Economist

42 posts
Diverging paths for rich and poor, infographically

Ray Vella (link) asked me to comment on a chart about regional wealth distribution, which I wrote about here. He also asked students in his NYU infographics class to create their own versions. This effort caught my eye: This work is creative, and I like the concept of using two staircases to illustrate the diverging fortunes of the two groups. This is worlds away from the original Economist chart. The...

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Fifty-nine intersections supporting forty dots of data

My friend Ray V. asked how this chart can be improved: Let's try to read this chart. The Economist is always the best at writing headlines, and this one is simple and to the point: the rich get richer. This is about inequality but not just inequality - the growth in inequality over time. Each country has four dots, divided into two pairs. From the legend, we learn that the...

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Confuse, confuses, confused, confusing

Via Twitter, @Stoltzmaniac sent me this chart, from the Economist (link to article): There is simply too much going on on the right side of the chart. The designer seems not to be able to decide which metric is more important, the cumulative growth rate of vehicles in use from 2005 to 2014, or the vehicles per 1,000 people in 2014. So both set of numbers are placed on the...

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If Clinton and Trump go to dinner, do they sit face to face, or side by side?

One of my students tipped me to an August article in the Economist, published when last the media proclaimed Donald Trump's campaign in deep water. The headline said "Donald Trump's Media Advantage Falters." Who would have known, judging from the chart that accompanies the article? There is something very confusing about the red line, showing "Trump August 2015 = 1." The data are disaggregated by media channel, and yet the...

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Graphical inequity ruins the chart

This Economist chart has a great concept but I find it difficult to find the story: (link) I am a fan of color-coding the text as they have done here so that part is good. The journalist has this neat idea of comparing those who are apathetic ("don't care about whether Britain is in or out") and those who are passionate ("strongly prefer" that Britain is either in or out)....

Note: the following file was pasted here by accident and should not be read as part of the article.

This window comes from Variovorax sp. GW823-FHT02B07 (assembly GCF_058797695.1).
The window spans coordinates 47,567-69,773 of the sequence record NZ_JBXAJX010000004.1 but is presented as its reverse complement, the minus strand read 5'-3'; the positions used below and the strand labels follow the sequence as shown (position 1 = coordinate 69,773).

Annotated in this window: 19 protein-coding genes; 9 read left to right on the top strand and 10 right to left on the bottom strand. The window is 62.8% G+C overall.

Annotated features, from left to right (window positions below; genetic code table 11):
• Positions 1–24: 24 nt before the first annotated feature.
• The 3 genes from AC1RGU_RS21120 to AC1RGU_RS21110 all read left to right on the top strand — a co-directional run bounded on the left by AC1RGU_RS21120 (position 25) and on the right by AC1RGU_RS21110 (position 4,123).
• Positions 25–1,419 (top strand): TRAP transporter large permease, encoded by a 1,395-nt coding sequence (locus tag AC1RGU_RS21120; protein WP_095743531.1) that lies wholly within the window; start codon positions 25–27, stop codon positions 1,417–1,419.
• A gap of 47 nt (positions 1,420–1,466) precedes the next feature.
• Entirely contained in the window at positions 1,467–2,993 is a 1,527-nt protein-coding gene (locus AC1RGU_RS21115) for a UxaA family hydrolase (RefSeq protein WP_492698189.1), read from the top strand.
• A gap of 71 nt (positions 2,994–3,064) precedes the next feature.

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Confusion is not limited to complex dataviz

This chart looks simple and harmless but I find it disarming. I usually love the cheeky titles in the Economist but this title is very destructive to the data visualization. The chart has nothing to do with credit scores. In fact, credit scoring is associated with consumers while countries have credit ratings. Also, I am not a fan of the Economist way of labeling negative axes. The negative sign situated...

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Batmen not as interesting as it seems

When this post appears, I will be on my way to Seattle. Maybe I will meet some of you there. You can still register here. I held onto this tip from a reader for a while. I think it came from Twitter: The Economist found a fun topic but what's up with the axis not starting at zero? The height x weight gimmick seems cool but on second thought, weight...

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Technology sector, share of market over time

Here's a straightforward stacked area chart from the Economist that shows shifting market share in the technology sector. It highlights the quick shrinkage of IBM in the 1990s, Microsoft reign soon after, and the apple surge mid-2000s. Be sure to look at the nominal and real views too, because even though relative dominance shifted, the sector as a whole is up and up. Tags: Economist, technology

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Black and White America compared as if they were countries

The Economist made a simple yet effective comparison of Black America and White America against metrics of countries that are part of the Human Development Index and the OECD. In incarcerations and homicides, you see Black America (red line) at and towards the bottom. Tags: Economist, race

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